Carbonyl Iron Powders

Revised by Sotiri Papoulias, International Specialty Products

Very fine iron powders, like nickel powders, can be produced by carbonyl decomposition (vapor metallurgy) techniques. The first patents covering the carbonyl process were registered to Ludwig Mond in 1890. A brief review of early metal carbonyl research, with emphasis on his work, is presented in the article "Production of Nickel-Base Powders" in this Volume. In addition, some of the different types of metal carbonyls that can be formed and the formation and decomposition reactions of carbonyls used for the production of primary metal and powder products are described in that article in the discussion of nickel carbonyl powders. This section, however, deals only with the production of iron powders produced by the decomposition of iron pentacarbonyl, Fe(CO)5.

Process Conditions. Iron pentacarbonyl, the raw material from which carbonyl iron powder is produced, is a liquid with a boiling point of 102.8 °C (217 °F). It is formed by passing carbon monoxide over a reduced sponge iron at relatively high pressures and at temperatures ranging from 170 to 200 °C (340 to 390 °F). The physical properties of iron pentacarbonyl are:

Formula

Fe(CO)s

Color and state (room temperature)

Viscous yellow liquid

Molecular weight

195.9

Iron, %

28.51%

Melting point, °C (°F)

-21 (-5.8)

Boiling point, °C (°F)

102.8 (217)

Specific gravity (room temperature)

1.457

Heat of formation, kJ/g • mol (kcal/g • mol)

-964.0 (-230.2)

Typically, the feed stocks used are high-surface-area oxidized iron powders or iron turnings that are reduced in hydrogen or another suitable atmosphere prior to carbonylation. The presence of oxygen or oxides on the surface of the iron hinders the reaction, whereas the presence of catalysts improves the rate of formation.

The reaction is exothermic. To achieve commercial production rates, carbonylation is conducted at 130 to 180 atm (1900 to 2600 psi) and temperatures of 170 to 175 °C (340 to 350 °F). As shown in Fig. 8, iron pentacarbonyl formation increases with increasing carbon monoxide pressure. Increasing the temperature increases the rate of reaction. Increasing pressure prevents excessive decomposition of the carbonyl. At temperatures above 200 °C (390 °F), carbonyl yield is reduced rapidly by the increased conversion of carbon monoxide to carbon and carbon dioxide by the disproportionation reaction. Iron pentacarbonyl is then condensed and purified by distillation, whereupon it reverts to di-iron nonacarbonyl, Fe2(CO)9.

Fig. 8 Effect of system pressure of 100 to 300 atm (1470 to 4400 psi) and temperature on the formation of iron pentacarbonyl. Source: J. Chem. Soc., Vol 121, 1922, p 29-32

The rate of decomposition for di-iron nonacarbonyl is temperature dependent, with maximum rates achieved at about 200 to 250 °C (390 to 480 °F). At higher temperatures, the iron produced oxidizes in the carbon monoxide atmosphere, and high-carbon powder is formed.

Present Commercial Processes. In the United States, International Specialty Products (formerly GAF Corporation) currently produces high-purity iron powder using carbonyl decomposition technology. In Europe, BASF produces carbonyl iron powders using the same decomposition product, but employing scrap iron as source material. The GAF (ISP) process starts with high-purity iron. Iron powder, or sponge, which is initially treated under hydrogen to reduce surface oxides to metallic iron. This feedstock is then reacted with carbon monoxide under pressure at elevated temperature to form liquid iron pentacarbonyl. Subsequently, the carbonyl is vaporized and thermally decomposed to form "crude" carbonyl iron powder. The crude powder is refined chemical processing and mechanically separated to yield various size grades of powder. The carbon content of the powder may reach a maximum of 0.8%, which is reduced to as low as 0.075% to satisfy specific requirements.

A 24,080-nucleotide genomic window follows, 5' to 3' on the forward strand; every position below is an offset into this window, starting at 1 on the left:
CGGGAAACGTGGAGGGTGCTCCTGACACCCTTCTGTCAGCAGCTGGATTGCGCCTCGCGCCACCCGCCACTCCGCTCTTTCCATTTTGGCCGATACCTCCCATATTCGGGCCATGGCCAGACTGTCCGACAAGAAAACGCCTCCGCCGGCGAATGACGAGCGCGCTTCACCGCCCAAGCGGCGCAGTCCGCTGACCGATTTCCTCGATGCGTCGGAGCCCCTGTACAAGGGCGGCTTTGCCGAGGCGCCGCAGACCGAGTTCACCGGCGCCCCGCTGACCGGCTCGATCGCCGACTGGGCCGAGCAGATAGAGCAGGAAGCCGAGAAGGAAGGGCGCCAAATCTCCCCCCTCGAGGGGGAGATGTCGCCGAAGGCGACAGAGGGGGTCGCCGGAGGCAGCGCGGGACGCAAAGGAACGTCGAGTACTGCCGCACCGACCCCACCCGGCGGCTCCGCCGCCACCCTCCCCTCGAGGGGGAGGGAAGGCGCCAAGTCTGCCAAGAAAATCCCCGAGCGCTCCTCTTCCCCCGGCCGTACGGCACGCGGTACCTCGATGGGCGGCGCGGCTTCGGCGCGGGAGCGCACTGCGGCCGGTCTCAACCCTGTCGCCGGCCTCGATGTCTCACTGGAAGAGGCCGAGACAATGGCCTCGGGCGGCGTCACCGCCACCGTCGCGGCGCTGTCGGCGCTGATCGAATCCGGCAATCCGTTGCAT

Powder Properties. High-purity iron powders produced using carbonyl technology are typically spherical and are available in several grades that range from 2 to 9 /'m Fisher subsieve size, with apparent densities of 1.2 to 3.2 g/cnr\ The powder can be produced at or near atmospheric pressure. Particles characteristically exhibit an onionskin structure due to minute carbon deposits in alternate layers. The high purity of these powders makes them an excellent starting material for the production of magnetic cores and electronic components. This powder oxidizes readily in air and is packaged under an inert gas to facilitate storage.

These powders are essentially free of nonferrous metals and contain 0.3% O, 0.075 to 0.8% C (depending on the grade), and 0.05 to 0.9% N. Alloy powders also are available that nominally contain 92.5% Fe (minimum), 0.8% C, 0.3% O, and 6.0% N. Primary applications of these powders include:

• High-frequency cores for radio transmitters, telephones, televisions, direction finders, VHF and UHF circuitry, and radar equipment

• Magnetic-fluid clutch and brake systems

• Carbide and diamond cutting tools

• Pharmaceuticals (iron supplements, multivitamins)

• P/M materials and alloys

• Magnetic coatings and tapes

Radar-absorbing materials Food enrichment and animal feed

More information on applications is given in the article "Specialty Applications of Metal Powders" in this Volume. Production of Iron Powder*

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